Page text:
A Mexican official told CNBC on Monday that NAFTA trade talks with the U.S. have wrapped up, and President Donald Trump has signed off on a bilateral agreement with Mexico to revamp the North American Free Trade Agreement; an announcement is expected later on Monday, according to Bloomberg.
“A big deal looking good with Mexico!” President Donald Trump tweeted earlier on Monday.
A big deal looking good with Mexico!— Donald J. Trump (@realDonaldTrump) August 27, 2018
As the Mexican Economy Minister Ildefonso Guajardo entered the Washington office of the U.S. Trade Representative’s office where negotiations are going, he told reporters that there is one bilateral difference left to iron out. He declined to identify the issue.
And while Mexican negotiations may effectively be over, there is no deal reached yet with Canada. As has been the case over a year of intense and sometimes fractious negotiations to update the decades-old NAFTA, it’s not the end of the road. But optimism is running high of salvaging the pact that Trump has threatened to scrap, Bloomberg adds.
The Mexican official also told CNBC the U.S. and Mexico have "reached understanding on key issues," adding that Canada will now "re-engage" in the negotiations. Canada has remained on the sidelines of trade talks recently while the U.S. aimed at first striking a deal with Mexico. Related: Will The S&P 500 Bull Run Ever End?
"Once the bilateral issues get resolved, Canada will be joining the talks to work on both bilateral issues and our trilateral issues," Chrystia Freeland, Canada's foreign minister, said on Friday. "And will be happy to do that, once the bilateral US-Mexico issues have been resolved."
Significant breakthroughs between Mexico and the U.S. came during the past several days on automobiles and energy. Officials had hoped to wrap up last week but that was before the distraction caused by the guilty plea entered Tuesday by President Trump's former lawyer, Michael Cohen, and the guilty verdict handed down against Trump's former campaign manager Paul Manafort.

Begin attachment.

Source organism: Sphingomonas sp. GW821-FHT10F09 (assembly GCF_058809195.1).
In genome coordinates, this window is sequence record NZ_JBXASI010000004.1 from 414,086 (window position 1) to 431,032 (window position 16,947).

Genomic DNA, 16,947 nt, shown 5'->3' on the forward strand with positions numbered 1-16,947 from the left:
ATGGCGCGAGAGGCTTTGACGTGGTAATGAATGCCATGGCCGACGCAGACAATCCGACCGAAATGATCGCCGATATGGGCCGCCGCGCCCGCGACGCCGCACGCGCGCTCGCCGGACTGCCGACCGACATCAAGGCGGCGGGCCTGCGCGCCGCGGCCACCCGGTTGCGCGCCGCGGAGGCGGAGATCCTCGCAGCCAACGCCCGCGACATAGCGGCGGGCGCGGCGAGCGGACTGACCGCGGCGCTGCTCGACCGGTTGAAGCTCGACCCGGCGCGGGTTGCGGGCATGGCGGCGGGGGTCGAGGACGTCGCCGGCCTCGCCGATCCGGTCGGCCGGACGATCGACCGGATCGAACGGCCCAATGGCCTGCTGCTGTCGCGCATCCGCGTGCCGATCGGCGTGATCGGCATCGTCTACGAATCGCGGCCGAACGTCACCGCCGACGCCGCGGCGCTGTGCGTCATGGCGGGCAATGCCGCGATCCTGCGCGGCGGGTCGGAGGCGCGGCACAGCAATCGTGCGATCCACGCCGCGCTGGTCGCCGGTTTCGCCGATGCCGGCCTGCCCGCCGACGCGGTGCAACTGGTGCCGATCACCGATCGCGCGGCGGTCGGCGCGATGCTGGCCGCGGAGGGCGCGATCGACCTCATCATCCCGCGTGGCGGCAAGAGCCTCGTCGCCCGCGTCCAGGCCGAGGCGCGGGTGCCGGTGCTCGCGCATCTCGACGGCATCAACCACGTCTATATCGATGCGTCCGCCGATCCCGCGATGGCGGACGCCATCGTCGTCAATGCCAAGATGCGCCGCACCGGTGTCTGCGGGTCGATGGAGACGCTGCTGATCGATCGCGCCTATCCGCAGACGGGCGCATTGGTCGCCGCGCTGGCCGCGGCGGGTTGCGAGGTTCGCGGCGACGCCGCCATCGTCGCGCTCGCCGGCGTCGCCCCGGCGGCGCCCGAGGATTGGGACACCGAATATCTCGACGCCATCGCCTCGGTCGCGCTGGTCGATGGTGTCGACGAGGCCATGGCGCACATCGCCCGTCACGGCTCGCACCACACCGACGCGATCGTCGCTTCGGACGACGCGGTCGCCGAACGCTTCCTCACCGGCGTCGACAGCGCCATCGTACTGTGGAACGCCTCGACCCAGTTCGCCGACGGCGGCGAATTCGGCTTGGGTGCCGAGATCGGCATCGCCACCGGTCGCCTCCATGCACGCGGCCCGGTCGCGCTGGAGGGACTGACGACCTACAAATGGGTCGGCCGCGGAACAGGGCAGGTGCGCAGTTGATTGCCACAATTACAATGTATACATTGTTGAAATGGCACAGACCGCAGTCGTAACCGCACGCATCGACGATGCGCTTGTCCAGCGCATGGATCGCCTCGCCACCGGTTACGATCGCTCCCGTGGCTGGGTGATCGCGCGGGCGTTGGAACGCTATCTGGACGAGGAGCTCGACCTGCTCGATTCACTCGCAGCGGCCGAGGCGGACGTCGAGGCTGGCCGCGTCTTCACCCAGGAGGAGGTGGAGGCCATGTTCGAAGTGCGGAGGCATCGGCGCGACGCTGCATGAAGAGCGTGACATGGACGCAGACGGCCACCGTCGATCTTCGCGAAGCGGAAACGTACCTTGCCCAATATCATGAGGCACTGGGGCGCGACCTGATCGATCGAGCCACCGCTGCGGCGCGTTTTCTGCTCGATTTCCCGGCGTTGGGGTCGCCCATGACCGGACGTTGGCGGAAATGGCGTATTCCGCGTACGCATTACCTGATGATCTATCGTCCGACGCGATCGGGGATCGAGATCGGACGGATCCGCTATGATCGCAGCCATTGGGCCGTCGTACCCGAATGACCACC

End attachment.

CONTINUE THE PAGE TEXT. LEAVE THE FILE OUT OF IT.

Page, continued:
Still, there are risks: as Bloomberg's Benjamin Dow writes, with a long time to go until Canada's sign-off - and Trump likely having to get a new deal through Congress - there are a few scenarios that could slow or alter a deal and hurt the MXN.
• One is if Republicans lose control of the House in November, then are forced to try to pass a new tripartite deal with one half of Congress possibly hellbent on obstructionism. Another, "minibus" spending bills, involves shutting down the government, and involves border-wall funding and more money for immigration enforcement.
• Another unknown is GOP leaders’ partnership with Trump. The elaborate packaging of bills was undertaken after the president said he wouldn’t sign another omnibus into law. None of the bills that leaders plan to send him in September address his top priority: money for the wall along the U.S.-Mexico border.'
The friction that could come from U.S. and Mexican leadership over non-tariff disagreements makes the BBVA analysts' call of 18.4 pesos per dollar sound like a best-case. For now, however, the Mexican peso has jumped 1 percent higher against the dollar at 18.7 but is modestly fading its gains.
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